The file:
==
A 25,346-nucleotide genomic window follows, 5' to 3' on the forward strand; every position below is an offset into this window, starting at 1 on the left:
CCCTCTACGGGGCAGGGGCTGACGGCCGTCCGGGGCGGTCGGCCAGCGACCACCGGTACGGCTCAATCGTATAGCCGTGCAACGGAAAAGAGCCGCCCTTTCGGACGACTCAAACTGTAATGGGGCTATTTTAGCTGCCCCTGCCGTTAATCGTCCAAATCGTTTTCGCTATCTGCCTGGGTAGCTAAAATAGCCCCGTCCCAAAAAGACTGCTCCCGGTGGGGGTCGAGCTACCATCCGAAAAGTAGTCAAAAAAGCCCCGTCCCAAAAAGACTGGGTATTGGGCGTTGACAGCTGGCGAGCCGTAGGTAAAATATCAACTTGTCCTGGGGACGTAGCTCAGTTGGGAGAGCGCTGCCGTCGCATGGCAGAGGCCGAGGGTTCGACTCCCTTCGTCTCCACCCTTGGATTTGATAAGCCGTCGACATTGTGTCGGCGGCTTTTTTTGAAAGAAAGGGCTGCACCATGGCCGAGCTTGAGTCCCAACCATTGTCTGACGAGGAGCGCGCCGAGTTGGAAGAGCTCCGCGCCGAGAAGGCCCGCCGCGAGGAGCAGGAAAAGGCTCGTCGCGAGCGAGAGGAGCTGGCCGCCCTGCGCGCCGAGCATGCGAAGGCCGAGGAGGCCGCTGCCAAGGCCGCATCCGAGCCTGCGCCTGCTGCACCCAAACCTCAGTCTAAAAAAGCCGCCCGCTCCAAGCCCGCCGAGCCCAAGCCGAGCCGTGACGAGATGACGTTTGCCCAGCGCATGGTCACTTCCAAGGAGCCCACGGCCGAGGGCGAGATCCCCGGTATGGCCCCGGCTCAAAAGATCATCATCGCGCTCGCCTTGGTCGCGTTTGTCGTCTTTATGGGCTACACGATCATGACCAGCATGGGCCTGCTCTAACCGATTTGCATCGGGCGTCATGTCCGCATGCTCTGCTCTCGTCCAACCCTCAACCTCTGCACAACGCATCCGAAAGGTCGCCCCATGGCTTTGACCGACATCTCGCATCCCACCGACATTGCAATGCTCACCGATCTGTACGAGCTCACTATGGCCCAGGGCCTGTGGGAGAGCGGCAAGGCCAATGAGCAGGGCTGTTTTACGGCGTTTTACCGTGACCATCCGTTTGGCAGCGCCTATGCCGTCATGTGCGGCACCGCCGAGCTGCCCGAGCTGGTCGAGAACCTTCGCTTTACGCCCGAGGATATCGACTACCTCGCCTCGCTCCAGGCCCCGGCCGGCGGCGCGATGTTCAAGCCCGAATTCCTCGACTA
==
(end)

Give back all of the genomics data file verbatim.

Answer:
A 25,346-nucleotide genomic window follows, 5' to 3' on the forward strand; every position below is an offset into this window, starting at 1 on the left:
CCCTCTACGGGGCAGGGGCTGACGGCCGTCCGGGGCGGTCGGCCAGCGACCACCGGTACGGCTCAATCGTATAGCCGTGCAACGGAAAAGAGCCGCCCTTTCGGACGACTCAAACTGTAATGGGGCTATTTTAGCTGCCCCTGCCGTTAATCGTCCAAATCGTTTTCGCTATCTGCCTGGGTAGCTAAAATAGCCCCGTCCCAAAAAGACTGCTCCCGGTGGGGGTCGAGCTACCATCCGAAAAGTAGTCAAAAAAGCCCCGTCCCAAAAAGACTGGGTATTGGGCGTTGACAGCTGGCGAGCCGTAGGTAAAATATCAACTTGTCCTGGGGACGTAGCTCAGTTGGGAGAGCGCTGCCGTCGCATGGCAGAGGCCGAGGGTTCGACTCCCTTCGTCTCCACCCTTGGATTTGATAAGCCGTCGACATTGTGTCGGCGGCTTTTTTTGAAAGAAAGGGCTGCACCATGGCCGAGCTTGAGTCCCAACCATTGTCTGACGAGGAGCGCGCCGAGTTGGAAGAGCTCCGCGCCGAGAAGGCCCGCCGCGAGGAGCAGGAAAAGGCTCGTCGCGAGCGAGAGGAGCTGGCCGCCCTGCGCGCCGAGCATGCGAAGGCCGAGGAGGCCGCTGCCAAGGCCGCATCCGAGCCTGCGCCTGCTGCACCCAAACCTCAGTCTAAAAAAGCCGCCCGCTCCAAGCCCGCCGAGCCCAAGCCGAGCCGTGACGAGATGACGTTTGCCCAGCGCATGGTCACTTCCAAGGAGCCCACGGCCGAGGGCGAGATCCCCGGTATGGCCCCGGCTCAAAAGATCATCATCGCGCTCGCCTTGGTCGCGTTTGTCGTCTTTATGGGCTACACGATCATGACCAGCATGGGCCTGCTCTAACCGATTTGCATCGGGCGTCATGTCCGCATGCTCTGCTCTCGTCCAACCCTCAACCTCTGCACAACGCATCCGAAAGGTCGCCCCATGGCTTTGACCGACATCTCGCATCCCACCGACATTGCAATGCTCACCGATCTGTACGAGCTCACTATGGCCCAGGGCCTGTGGGAGAGCGGCAAGGCCAATGAGCAGGGCTGTTTTACGGCGTTTTACCGTGACCATCCGTTTGGCAGCGCCTATGCCGTCATGTGCGGCACCGCCGAGCTGCCCGAGCTGGTCGAGAACCTTCGCTTTACGCCCGAGGATATCGACTACCTCGCCTCGCTCCAGGCCCCGGCCGGCGGCGCGATGTTCAAGCCCGAATTCCTCGACTA